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Science Behind the Puffy, Bubbly Pillow Basalts of the Oregon Coast

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By Oregon Coast Beach Connection staff

Science Behind the Puffy, Bubbly Pillow Basalts of the Oregon Coast

(Depoe Bay, Oregon) – Cruising around Depoe Bay and some other rocky stretches of coastline you may notice something different. Some spots are more jagged and pointed while others have a more rounded design. In Depoe Bay they’re more prominent, but you’ll see a few in selected spots around Yachats’ 804 Trail and just south of town.

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You’re looking at what are called pillow basalts. No, these are not soft and fluffy, but rather the name comes from the puffy shape they acquire. The Oregon coast has them in many spots, but there are more concentrated in Depoe Bay than anywhere else.

A good example of how this happens is what was going on in Hawaii in 2019: massive lava flows hit the ocean and then erupted with a dramatic hiss and puff of smoke. What’s difficult to see behind the Rock 'n Roll show-like pyrotechnics is that they immediately cool into a rounded structure, called a lobe by geologists. The outer shell freezes into this shape.

According to Dr. Scott Burns, professor of geology at Portland State University, all this happened along the Oregon coast some 14 to 17 million years ago.

Back then, some of this action occurred on the sea floor (or what was then the sea floor, which was essentially all of Oregon’s coastline). When lava oozed up from the bottom, it too would freeze into these curvatures. But sometimes lava was still erupting and it would push its way up through the newly-formed lobe, cracking it, and then creating yet another lobe bud.

Later, as the eons progressed, Burns said, time and tide wore them down even further and smoothed them out.


One freaky fact: according to Burns these layers of basalt can be hundreds of meters thick. It’s quite possible these in the Depoe Bay area go down that far.

Burns is one of a few to have carbon-dated the pillow basalts of Depoe Bay, and it’s largely agreed upon those around this area are around 17 million to 14 million years old, which makes them part of the Columbia basalts. This was a time of incredible calamity in the ancient, proto-Oregon. Lava flows came from a massive hole in the Earth near what is now Idaho and seared across 300 miles or so until it reached the ocean.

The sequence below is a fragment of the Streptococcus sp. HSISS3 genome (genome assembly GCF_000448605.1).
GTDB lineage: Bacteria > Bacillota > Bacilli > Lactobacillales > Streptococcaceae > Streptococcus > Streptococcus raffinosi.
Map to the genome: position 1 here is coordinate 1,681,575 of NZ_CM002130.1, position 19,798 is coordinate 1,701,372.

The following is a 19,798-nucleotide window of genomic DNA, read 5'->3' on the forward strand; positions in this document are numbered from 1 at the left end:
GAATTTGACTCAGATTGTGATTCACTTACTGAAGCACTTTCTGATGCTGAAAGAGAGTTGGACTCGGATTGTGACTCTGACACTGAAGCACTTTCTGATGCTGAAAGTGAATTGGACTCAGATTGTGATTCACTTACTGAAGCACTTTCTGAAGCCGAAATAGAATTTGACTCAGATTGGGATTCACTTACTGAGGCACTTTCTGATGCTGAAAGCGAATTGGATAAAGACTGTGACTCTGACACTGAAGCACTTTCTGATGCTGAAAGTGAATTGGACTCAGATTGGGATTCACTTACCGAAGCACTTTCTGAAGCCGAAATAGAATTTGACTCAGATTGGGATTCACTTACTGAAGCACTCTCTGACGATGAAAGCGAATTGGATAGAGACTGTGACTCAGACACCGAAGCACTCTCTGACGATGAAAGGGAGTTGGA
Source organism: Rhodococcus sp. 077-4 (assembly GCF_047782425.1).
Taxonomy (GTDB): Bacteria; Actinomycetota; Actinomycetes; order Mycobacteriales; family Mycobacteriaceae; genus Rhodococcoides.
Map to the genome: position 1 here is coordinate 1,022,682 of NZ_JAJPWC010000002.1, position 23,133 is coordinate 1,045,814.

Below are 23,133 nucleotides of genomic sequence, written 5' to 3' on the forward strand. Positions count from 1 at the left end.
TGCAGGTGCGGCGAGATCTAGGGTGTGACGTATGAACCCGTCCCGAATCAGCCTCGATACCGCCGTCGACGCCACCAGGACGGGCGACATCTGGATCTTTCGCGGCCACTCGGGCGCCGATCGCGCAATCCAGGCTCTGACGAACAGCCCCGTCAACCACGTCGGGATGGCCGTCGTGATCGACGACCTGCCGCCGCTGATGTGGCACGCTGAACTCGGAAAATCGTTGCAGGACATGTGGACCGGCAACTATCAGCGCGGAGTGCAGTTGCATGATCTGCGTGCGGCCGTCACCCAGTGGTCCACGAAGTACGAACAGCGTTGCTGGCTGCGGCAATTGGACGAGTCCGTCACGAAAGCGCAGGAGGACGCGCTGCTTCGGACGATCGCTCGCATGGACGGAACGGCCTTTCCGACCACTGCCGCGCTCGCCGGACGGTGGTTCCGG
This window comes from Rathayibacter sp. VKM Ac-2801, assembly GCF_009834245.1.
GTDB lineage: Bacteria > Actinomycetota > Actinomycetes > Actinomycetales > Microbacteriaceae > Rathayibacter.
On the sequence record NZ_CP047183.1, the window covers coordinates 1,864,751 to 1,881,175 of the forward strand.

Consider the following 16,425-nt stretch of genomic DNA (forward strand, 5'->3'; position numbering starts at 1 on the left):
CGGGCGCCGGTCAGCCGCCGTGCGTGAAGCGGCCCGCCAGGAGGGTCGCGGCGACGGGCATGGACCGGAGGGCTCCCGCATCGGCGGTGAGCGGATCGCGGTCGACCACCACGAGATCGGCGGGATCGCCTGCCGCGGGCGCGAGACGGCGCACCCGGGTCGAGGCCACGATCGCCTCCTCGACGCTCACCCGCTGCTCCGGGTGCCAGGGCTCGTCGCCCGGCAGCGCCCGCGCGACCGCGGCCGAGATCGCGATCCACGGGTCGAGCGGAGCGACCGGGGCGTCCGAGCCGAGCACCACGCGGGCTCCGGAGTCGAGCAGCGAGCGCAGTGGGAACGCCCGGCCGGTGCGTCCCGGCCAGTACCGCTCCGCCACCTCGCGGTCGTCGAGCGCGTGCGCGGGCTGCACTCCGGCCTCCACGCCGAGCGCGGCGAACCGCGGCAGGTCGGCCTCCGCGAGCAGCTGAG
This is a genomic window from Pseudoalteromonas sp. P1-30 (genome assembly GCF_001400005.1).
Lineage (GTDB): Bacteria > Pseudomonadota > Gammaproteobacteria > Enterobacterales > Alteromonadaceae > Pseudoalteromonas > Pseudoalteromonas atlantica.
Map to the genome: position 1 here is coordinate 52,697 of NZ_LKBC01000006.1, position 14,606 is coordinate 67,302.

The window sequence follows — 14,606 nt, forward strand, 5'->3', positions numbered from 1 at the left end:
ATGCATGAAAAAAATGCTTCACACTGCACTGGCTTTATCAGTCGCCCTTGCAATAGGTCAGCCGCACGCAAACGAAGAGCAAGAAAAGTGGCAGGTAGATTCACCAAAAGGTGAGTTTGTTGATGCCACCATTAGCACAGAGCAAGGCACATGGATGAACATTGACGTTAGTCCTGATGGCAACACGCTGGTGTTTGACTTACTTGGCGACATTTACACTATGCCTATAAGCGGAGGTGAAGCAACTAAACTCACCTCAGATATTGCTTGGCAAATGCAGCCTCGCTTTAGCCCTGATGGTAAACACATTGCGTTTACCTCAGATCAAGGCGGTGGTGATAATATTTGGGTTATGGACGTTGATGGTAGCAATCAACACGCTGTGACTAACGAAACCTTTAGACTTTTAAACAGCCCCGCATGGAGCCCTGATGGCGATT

These flows are responsible for just about every major landmark along the northern half of the coast, except for parts of Yachats and Cascade Head. In the Yachats, the bubble basalts and others of that kind are closer to 40 million years old or so.

So the big question remains: if Depoe Bay’s basalts but come from the same lava flow, why does it have pillow basalts and not the craggy, jagged displays of Tillamook Head or Neahkahnie Mountain?

“It has to do with being subaerial; that area of the land was above the water,” Burns said.

For whatever reason, a few miles of the land that now makes up Depoe Bay was above water, or in very shallow water. Those bubbly basalts run from about Fishing Rock State Recreation Area down to Rocky Creek State Scenic Viewpoint, roughly four miles on either side of Depoe Bay. South of Rocky Creek, along Otter Crest Loop Road, you’ll notice the rocks get more pointy and angular.

To see more of these, check out the Depoe Bay Virtual Tour, or the book, Ultimate Oregon Coast Travel: Depoe Bay.

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